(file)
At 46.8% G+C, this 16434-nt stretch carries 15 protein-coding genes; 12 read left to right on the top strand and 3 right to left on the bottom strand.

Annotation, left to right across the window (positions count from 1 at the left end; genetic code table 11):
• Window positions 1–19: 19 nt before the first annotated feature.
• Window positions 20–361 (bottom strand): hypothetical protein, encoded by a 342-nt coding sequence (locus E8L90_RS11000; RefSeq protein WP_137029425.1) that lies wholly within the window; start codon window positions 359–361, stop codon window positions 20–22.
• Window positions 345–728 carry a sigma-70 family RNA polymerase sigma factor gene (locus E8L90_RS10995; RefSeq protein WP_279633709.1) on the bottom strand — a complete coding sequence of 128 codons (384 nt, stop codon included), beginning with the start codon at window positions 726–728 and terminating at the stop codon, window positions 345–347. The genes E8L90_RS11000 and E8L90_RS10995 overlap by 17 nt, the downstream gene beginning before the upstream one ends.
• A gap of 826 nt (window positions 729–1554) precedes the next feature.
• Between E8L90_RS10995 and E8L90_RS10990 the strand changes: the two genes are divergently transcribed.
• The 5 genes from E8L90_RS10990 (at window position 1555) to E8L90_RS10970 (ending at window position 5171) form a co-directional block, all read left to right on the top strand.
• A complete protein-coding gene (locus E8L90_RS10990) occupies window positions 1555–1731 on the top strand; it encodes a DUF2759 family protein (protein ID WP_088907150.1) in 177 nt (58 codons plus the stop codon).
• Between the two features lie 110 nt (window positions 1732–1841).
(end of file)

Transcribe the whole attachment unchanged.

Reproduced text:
At 46.8% G+C, this 16434-nt stretch carries 15 protein-coding genes; 12 read left to right on the top strand and 3 right to left on the bottom strand.

Annotation, left to right across the window (positions count from 1 at the left end; genetic code table 11):
• Window positions 1–19: 19 nt before the first annotated feature.
• Window positions 20–361 (bottom strand): hypothetical protein, encoded by a 342-nt coding sequence (locus E8L90_RS11000; RefSeq protein WP_137029425.1) that lies wholly within the window; start codon window positions 359–361, stop codon window positions 20–22.
• Window positions 345–728 carry a sigma-70 family RNA polymerase sigma factor gene (locus E8L90_RS10995; RefSeq protein WP_279633709.1) on the bottom strand — a complete coding sequence of 128 codons (384 nt, stop codon included), beginning with the start codon at window positions 726–728 and terminating at the stop codon, window positions 345–347. The genes E8L90_RS11000 and E8L90_RS10995 overlap by 17 nt, the downstream gene beginning before the upstream one ends.
• A gap of 826 nt (window positions 729–1554) precedes the next feature.
• Between E8L90_RS10995 and E8L90_RS10990 the strand changes: the two genes are divergently transcribed.
• The 5 genes from E8L90_RS10990 (at window position 1555) to E8L90_RS10970 (ending at window position 5171) form a co-directional block, all read left to right on the top strand.
• A complete protein-coding gene (locus E8L90_RS10990) occupies window positions 1555–1731 on the top strand; it encodes a DUF2759 family protein (protein ID WP_088907150.1) in 177 nt (58 codons plus the stop codon).
• Between the two features lie 110 nt (window positions 1732–1841).